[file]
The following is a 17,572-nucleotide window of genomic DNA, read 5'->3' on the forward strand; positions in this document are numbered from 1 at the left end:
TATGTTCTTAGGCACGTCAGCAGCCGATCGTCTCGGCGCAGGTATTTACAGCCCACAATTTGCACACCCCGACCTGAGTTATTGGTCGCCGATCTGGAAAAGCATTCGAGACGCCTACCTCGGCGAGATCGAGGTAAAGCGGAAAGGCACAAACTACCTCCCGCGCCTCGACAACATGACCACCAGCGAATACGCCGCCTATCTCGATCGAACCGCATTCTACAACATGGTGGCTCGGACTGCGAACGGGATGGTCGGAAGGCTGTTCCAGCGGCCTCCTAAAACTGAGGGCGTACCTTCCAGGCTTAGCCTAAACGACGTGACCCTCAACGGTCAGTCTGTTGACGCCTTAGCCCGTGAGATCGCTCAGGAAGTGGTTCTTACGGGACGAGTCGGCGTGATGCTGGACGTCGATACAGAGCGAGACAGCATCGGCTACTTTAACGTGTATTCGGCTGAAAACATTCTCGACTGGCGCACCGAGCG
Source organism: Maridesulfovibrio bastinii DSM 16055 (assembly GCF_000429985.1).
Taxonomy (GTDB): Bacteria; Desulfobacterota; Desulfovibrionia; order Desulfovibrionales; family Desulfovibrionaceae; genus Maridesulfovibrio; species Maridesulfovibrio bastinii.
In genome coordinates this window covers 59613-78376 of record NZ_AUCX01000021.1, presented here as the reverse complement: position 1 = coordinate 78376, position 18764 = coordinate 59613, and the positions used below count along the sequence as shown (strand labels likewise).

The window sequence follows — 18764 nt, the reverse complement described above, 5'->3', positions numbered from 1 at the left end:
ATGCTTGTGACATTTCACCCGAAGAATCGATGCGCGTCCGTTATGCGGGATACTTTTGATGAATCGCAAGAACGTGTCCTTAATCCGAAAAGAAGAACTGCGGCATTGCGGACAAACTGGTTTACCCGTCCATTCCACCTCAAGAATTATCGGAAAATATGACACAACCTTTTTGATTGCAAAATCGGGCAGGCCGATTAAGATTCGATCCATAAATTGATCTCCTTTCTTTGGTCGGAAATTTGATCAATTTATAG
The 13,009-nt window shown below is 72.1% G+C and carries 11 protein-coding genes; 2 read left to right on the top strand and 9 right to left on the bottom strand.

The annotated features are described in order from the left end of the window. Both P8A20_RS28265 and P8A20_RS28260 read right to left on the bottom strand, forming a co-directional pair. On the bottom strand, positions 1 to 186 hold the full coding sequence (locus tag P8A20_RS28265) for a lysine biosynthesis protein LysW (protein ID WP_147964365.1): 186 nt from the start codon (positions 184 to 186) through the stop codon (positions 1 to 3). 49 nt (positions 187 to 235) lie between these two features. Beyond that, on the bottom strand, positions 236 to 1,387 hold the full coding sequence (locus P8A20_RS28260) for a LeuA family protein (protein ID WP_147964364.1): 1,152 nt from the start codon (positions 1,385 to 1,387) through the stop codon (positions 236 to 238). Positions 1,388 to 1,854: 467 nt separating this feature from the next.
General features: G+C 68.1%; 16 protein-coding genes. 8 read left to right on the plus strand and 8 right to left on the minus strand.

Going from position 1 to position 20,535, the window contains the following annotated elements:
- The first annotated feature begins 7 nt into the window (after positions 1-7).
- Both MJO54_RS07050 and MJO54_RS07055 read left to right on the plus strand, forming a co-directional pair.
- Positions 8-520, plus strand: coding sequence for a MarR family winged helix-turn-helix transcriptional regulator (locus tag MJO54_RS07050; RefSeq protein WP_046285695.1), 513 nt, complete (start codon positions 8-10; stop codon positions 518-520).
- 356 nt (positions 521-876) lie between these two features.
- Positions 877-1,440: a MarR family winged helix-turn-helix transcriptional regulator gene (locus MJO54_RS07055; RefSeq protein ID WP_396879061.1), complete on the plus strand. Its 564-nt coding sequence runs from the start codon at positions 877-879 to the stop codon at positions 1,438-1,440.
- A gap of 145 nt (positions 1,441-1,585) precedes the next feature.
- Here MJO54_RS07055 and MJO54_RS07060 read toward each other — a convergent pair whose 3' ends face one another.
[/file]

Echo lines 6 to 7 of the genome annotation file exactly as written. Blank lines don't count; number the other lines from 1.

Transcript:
The window sequence follows — 18764 nt, the reverse complement described above, 5'->3', positions numbered from 1 at the left end:
ATGCTTGTGACATTTCACCCGAAGAATCGATGCGCGTCCGTTATGCGGGATACTTTTGATGAATCGCAAGAACGTGTCCTTAATCCGAAAAGAAGAACTGCGGCATTGCGGACAAACTGGTTTACCCGTCCATTCCACCTCAAGAATTATCGGAAAATATGACACAACCTTTTTGATTGCAAAATCGGGCAGGCCGATTAAGATTCGATCCATAAATTGATCTCCTTTCTTTGGTCGGAAATTTGATCAATTTATAG